Natural diet and grazing rate of the temperate sponge Dysidea avara (Demospongiae, Dendroceratida) throughout an annual cycle

Ribes, M.; Coma, R.; Gili, JM
Mar Ecol Prog Ser
Sponges are one of the major invertebrate groups inhabiting hard-bottom communities worldwide. In this study, we measured in situ rates of grazing on DOC (dissolved organic carbon), POC (particulate organic carbon), and pico-, nano- and microplankton for the common temperate sponge Dysidea avara throughout a yearly cycle. The natural diet of the species was highly heterogeneous and included procaryotes (heterotrophic bacteria, Prochlorococcus sp., Synechococcus sp.) and eucaryotes (protozoa, phytoplankton, and ciliates) ranging in size from 0.5 ± 0.3 (heterotrophic bacteria) to 70 ± 0.3 µm (pennate diatoms). Procaryotic cell clearance rates were higher than those for the other groups, suggesting a higher grazing efficiency upon these prey types. Specific clearance rates showed a pattern of decrease with sponge size increase, although they did not vary with prey concentration or with temperature. Overall, procaryotes contributed 74 ± 14% of the total ingested carbon, pico- and nanoeucaryotes contributed 11 ± 3%, and phytoplankton contributed 11 ± 10%. Therefore, Dysidea avara obtained 85% of its ingested carbon from the fraction smaller than 5 µm and 15% from the fraction larger than 5 µm. However, the partial contributions of the different groups varied seasonally, following the planktonic composition of the water column. During winter, phytoplankton was an important component of the total uptake (26%), whereas during the rest of the year it contributed less than 7% of the total uptake. The capacity of this sponge to feed on a broad size range of prey allowed it to maintain rather constant food uptake throughout the year. These results show the importance of particle type (size) for selective uptake in sponges, as well as the relevance of phytoplankton in the sponge diet. This trophic plasticity may represent an advantage for the species because it attenuates the effects of seasonal fluctuations in the planktonic community. This plasticity in trophic ecology may be one of the main factors contributing to the worldwide abundance and distribution of sponges despite large spatial and temporal variations in food sources.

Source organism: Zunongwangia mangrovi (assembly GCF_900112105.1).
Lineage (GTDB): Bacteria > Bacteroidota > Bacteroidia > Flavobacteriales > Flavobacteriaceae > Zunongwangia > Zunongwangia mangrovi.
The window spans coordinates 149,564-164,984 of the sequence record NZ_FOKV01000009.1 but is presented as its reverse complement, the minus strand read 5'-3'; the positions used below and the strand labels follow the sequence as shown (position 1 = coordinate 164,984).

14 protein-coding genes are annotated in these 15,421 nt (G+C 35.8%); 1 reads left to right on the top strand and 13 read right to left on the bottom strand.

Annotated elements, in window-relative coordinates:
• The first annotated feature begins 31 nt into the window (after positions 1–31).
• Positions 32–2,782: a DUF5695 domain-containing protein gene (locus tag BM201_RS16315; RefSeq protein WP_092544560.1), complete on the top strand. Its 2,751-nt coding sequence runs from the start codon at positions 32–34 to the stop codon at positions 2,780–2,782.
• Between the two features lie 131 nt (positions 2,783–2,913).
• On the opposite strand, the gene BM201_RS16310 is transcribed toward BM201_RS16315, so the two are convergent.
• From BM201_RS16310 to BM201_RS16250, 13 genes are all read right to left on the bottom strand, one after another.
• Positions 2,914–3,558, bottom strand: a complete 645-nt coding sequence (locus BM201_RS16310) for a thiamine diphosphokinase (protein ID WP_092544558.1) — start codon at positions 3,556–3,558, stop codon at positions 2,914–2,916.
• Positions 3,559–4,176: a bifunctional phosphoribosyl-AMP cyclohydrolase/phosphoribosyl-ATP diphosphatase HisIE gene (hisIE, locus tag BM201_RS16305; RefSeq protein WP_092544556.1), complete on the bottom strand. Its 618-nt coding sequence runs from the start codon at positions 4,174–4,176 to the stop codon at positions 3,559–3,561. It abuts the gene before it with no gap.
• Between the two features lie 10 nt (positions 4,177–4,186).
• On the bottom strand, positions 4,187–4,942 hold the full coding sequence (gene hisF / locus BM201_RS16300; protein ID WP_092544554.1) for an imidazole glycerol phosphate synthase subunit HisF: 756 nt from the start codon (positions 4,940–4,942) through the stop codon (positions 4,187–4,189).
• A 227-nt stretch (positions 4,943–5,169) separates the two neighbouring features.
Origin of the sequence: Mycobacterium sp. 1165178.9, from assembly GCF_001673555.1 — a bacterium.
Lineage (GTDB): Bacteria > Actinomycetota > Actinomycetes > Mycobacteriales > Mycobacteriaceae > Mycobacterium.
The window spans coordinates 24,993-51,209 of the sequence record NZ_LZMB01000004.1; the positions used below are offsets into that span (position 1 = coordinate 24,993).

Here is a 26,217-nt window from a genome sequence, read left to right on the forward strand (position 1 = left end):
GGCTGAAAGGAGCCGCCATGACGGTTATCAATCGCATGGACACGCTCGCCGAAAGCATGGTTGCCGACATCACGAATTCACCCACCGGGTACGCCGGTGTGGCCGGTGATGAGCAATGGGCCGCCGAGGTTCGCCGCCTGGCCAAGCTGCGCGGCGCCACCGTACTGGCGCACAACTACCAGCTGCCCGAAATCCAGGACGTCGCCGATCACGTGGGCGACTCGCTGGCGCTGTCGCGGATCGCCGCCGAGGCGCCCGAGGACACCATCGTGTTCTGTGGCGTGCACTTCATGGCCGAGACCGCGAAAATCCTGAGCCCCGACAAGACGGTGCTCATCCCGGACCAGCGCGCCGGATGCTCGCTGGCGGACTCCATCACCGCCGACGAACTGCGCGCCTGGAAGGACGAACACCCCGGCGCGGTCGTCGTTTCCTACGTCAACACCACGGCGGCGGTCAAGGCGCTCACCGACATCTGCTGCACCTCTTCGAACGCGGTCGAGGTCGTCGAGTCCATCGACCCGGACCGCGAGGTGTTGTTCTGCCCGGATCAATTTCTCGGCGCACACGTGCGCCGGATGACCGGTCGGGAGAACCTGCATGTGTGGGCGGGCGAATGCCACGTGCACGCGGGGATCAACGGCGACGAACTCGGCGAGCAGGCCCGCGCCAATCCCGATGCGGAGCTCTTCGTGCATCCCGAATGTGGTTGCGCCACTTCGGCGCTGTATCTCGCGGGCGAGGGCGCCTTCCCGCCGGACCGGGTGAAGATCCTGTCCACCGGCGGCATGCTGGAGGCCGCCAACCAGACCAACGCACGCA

Suspension feeding, Natural diet, Grazing rate, Prey selection, Sponges, Dysidea avara, Mediterranean Sea
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